UI COGS request 10 percent salary hike, regents offer 3 percent

The Campaign to Organize Graduate Students met with representatives for the state Board of Regents after weeks of campaigning.


Cody Blissett

The Campaign to Organize Graduate Students, the University of Iowa’s graduate student union, is seen on Thursday, Feb. 16, 2023. COGS is campaigning for a 10 percent increase to graduate student worker wages as well as other benefits.

Alejandro Rojas, News Reporter

The University of Iowa Campaign to Organize Graduate Students asked the state Board of Regents for a 10 percent wage increase but was offered a 3 percent salary increase in a contract proposal meeting Thursday.  

COGS has been campaigning in the weeks leading up to the presentation to the regents and is asking for a salary increase and more benefits including:  

  • A 10 percent wage increase.
  • Twelve weeks of parental leave.
  • Access to free parking and/or reimbursement of parking and/or bus fees.
  • Access to safe working conditions and personal protective equipment.

COGS President Hannah Zadeh said the campaigns have helped garner the group’s support.

“They’ve been super effective in galvanizing members and community members, and that’s one of our main goals is building up our union because that’s where our power is.” Zadeh said. “The Board of Regents requirements are so, so low. And so, part of that was having all these members show up today and sort of put pressure on the regents representatives.”

During its presentation, COGS showed data that the UI has the second-lowest wage for graduate students of the Big Ten universities, with a base nine-month salary of $20,708. In contrast, Northwestern University has the highest base wage in the Big Ten at $34,176. 

The regents proposed a 1.3 percent salary increase in 2020.  

COGS Vice President John Tappen said a third of a graduate student’s salary goes toward the cost of living in Iowa City. 

“It’s been incredibly difficult, especially in the last several years, for our members to work and live here in Iowa City given the additionally immense financial burden,” Tappen said.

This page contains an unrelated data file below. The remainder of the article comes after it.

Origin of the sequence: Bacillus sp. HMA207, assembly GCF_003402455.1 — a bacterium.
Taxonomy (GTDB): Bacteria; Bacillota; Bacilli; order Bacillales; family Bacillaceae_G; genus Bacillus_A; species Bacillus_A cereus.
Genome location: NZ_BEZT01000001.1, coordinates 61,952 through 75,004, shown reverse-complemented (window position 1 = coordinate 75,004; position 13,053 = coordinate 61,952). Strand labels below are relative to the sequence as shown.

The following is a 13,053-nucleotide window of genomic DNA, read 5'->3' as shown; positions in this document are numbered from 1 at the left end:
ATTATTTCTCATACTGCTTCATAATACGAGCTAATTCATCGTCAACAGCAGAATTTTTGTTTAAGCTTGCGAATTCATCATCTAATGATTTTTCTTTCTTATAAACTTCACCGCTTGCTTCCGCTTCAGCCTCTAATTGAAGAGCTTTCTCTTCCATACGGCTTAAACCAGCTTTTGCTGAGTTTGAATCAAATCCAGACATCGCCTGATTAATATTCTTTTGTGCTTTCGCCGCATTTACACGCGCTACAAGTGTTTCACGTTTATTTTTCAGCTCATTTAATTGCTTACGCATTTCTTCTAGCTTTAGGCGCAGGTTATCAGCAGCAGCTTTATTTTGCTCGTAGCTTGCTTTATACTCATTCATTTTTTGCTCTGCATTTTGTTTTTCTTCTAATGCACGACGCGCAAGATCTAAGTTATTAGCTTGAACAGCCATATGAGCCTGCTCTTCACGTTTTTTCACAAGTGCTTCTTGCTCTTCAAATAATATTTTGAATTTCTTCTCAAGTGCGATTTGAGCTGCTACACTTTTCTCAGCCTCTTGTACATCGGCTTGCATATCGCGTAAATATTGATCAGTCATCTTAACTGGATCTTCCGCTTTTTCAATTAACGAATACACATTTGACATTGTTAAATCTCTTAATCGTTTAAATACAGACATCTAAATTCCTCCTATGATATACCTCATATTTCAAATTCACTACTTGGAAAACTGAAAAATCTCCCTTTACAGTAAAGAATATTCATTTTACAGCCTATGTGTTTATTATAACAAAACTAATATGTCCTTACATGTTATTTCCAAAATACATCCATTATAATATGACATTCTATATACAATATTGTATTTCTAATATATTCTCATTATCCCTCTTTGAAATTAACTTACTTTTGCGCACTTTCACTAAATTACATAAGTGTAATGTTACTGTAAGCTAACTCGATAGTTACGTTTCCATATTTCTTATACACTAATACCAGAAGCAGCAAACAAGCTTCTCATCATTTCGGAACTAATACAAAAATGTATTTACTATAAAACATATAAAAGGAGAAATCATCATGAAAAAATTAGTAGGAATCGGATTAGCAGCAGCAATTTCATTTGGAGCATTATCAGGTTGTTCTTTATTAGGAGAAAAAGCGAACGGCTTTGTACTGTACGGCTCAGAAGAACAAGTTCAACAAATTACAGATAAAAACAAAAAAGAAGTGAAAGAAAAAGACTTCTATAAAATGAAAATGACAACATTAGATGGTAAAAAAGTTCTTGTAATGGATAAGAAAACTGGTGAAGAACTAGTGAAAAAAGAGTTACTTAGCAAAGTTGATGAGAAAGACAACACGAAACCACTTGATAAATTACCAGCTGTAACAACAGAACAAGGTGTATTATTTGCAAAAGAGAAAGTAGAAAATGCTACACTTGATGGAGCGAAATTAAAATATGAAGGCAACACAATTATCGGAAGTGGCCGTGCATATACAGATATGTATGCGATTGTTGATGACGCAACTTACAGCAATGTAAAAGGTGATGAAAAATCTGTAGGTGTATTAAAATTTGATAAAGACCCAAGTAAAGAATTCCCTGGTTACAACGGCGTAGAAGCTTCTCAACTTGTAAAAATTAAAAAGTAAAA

Tappen added that graduate workers receive the most donations from the UI’s Food Pantry program, especially international students.

“Graduate students have received the most donations from the UI Food Pantry since it was established in 2016. International students made up nearly 40 percent of visitors to the Food Pantry last academic year despite being only 7 percent of the total student body. However, roughly 20 percent of our members are international graduate students, which means [it’s] disproportionately affecting our international [students],” Tappen said. 

The group also asked the regents for new requests such as a deadline for reappointment letters, and the option to work 20-25 days remotely.

Zadeh said the deadline for letters is to help graduate workers whose advisors don’t submit the letters on time.

“We regularly find that supervisors don’t give graduate workers their appointment letters by that date, even though it’s enshrined in university policy,” Zadeh said. “[It’s] a good example of how when things are in policy versus in contract, we have much less control over implementation of them.”

According to COGS’ proposed contract obtained by The Daily Iowan, graduate workers would “receive a letter of [re]appointment no later than April 15 for the summer and fall semester, or prior to November preceding the spring semester.”

As for the remote work request, Zadeh said it gives graduate workers who are immunocompromised or live with someone who is to choose to stay safe by working remotely.

“We saw, especially in the past several years, that everyone but particularly immunocompromised folks, or people who live with immunocompromised folks, we’re in a terrible situation having to go into work as a TA or an RA and being denied the capacity to work remotely during a pandemic,” she said.

Michael Galloway, an Ahlers & Cooney PC attorney representing the regents, said the proposal was based on the existing contract.

“I want to point out in our proposal that your contract right now provides for a minimum salary, a base salary that must be paid. It doesn’t stop the university from paying above that amount,” Galloway said. 

Galloway said the presentations that afternoon were the first step, and negotiations will continue with a closed session meeting set for Feb. 27.